07/05/2001 11:00PM

Tiznow 'not quite right'


ARCADIA, Calif. - Tiznow did not gallop to jockey Chris McCarron's satisfaction on Friday, leaving doubts about when the colt can resume serious training.

Since late April, Tiznow, a 4-year-old, has fought back problems that have limited his exercise to jogging and galloping. Trainer Jay Robbins asked McCarron, who has ridden Tiznow to five stakes wins, including the 2000 Breeders' Cup Classic, to gallop Tiznow to check the his status.

Shortly after 7 a.m., McCarron jogged Tiznow 1 1/4 miles and then galloped 1 1/8 miles.

"He was not quite right," McCarron said. "He's showing some signs of stiffness somewhere. I think we were hoping for some more enlightening news."

Robbins said that Tiznow, the 2000 Horse of the Year, will continue to gallop over the weekend and that he will consult with veterinarian Rick Arthur.

Despite McCarron's concerns, Tiznow has shown signs of enthusiasm during exercise. When McCarron turned him loose from the pony at the start of the gallop, Tiznow took off quickly, appearing for a moment as if he was starting a workout.

"His eagerness was there," McCarron said. "At one point, he tried to run off."

Before Friday, McCarron had not been aboard Tiznow since late April, when the back problem developed.

Tiznow was diagnosed with a strained lumbar vertebrae. Although he resumed jogging in late May, he underwent additional medical tests in June, which slowed his progress.

"He's vastly better than he was," Robbins said. "There were mornings he didn't want to gallop."

The setbacks have led to talks of retiring Tiznow and there has been interest from stud farms in California, Japan, and Kentucky, Robbins said. Still, Robbins is hopeful that Tiznow can defend his Breeders' Cup Classic title, but is worried there may not be time to run in a prep race before the Breeders' Cup.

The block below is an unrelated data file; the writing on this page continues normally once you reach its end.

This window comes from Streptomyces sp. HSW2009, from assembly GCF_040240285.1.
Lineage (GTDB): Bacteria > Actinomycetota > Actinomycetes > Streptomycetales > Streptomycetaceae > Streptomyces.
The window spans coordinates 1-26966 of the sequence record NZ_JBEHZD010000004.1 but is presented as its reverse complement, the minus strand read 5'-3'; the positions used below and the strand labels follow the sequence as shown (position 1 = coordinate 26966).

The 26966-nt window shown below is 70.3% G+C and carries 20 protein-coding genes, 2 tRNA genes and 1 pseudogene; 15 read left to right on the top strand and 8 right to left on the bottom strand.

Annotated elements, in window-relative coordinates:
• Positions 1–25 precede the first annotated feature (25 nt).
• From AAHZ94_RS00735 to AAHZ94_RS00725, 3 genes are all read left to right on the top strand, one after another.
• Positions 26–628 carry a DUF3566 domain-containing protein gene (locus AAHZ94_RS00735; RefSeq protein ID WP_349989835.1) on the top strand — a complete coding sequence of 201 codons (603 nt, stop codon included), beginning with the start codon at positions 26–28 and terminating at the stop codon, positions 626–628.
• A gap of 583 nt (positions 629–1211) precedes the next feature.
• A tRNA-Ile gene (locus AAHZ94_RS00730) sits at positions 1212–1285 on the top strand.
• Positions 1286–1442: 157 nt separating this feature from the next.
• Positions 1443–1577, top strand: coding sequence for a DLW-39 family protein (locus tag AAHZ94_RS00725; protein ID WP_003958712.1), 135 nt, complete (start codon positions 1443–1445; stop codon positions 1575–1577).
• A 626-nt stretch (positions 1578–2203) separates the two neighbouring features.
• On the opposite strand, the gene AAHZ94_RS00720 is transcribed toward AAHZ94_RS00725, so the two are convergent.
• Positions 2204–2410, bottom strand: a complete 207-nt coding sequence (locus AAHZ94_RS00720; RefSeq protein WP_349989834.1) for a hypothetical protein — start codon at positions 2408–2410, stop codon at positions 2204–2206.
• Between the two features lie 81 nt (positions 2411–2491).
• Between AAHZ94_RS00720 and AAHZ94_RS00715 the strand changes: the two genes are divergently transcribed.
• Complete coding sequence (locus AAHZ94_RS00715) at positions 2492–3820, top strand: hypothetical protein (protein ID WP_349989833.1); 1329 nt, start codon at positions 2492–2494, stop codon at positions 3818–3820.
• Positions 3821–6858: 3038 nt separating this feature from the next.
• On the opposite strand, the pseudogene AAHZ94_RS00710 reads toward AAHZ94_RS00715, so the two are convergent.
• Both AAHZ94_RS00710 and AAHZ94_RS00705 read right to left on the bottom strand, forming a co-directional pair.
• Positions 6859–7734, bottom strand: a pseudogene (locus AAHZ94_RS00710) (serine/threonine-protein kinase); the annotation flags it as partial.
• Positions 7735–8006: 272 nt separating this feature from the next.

"The time factor is a big issue," he said. "I wouldn't want to breeze him until the exercise rider said he feels like he used to feel. I don't think he'd need a lot of work. He's getting enough out of this, but you want him to feel the way he did before."

Congaree leads Swaps field

Led by Congaree, the third-place finisher of the Kentucky Derby, a field of six is likely for the $500,000 Swaps Stakes next Sunday, the top race of the final weekend of the spring-summer meeting.

The weekend also includes Saturday's $150,000 Hollywood Oaks and two major stakes on Sunday - the $200,000 Sunset Handicap over 1 1/2 miles on turf and the $100,000 Hollywood Juvenile Championship over six furlongs. There are two minor stakes on closing day, July 16.

Congaree will be a heavy favorite, facing Until Sundown, Top Hit, and Bayou the Moon, the first three finishers of the Grade 3 Affirmed Handicap on June 17, and Jamaican Rum, who has lost two stakes following a sixth-place finish in the Kentucky Derby. On Friday, Speedy Pick, a maiden winner on June 15, was added to the Swaps field.

The Sunset Handicap and Hollywood Juvenile will not have large fields. Blueprint, the winner of the San Luis Rey Handicap at Santa Anita in March, leads the Sunset. Expected Program, who has swept the first two legs of the 2-year-old open stakes at this meeting, will be favored in the Juvenile Championship.

Landaluce absentees

The $100,000 Landaluce Stakes for 2-year-olds fillies last Saturday lacked two of the division's leading participants - Fertile and September Secret, who are recovering from injury.

Fertile won the Nursery Stakes over five furlongs on May 19, but has not started since. Trainer Jeff Bonde said Fertile had a training setback following that race, but has resumed exercising. "We decided to stop on her for awhile," Bonde said. "It was nothing major, but we don't want to overdo it early." Bonde is hoping she can return in August.

September Secret made a smashing debut on June 10, winning a five-furlong maiden by a length in 57.07 seconds. Later, trainer Mike Machowsky said she was diagnosed with a bone chip in her right knee while undergoing a veterinary examination for a sale. In the end, she was not sold, but had the bone chip removed.

"She'll go back in training in the middle of August," he said.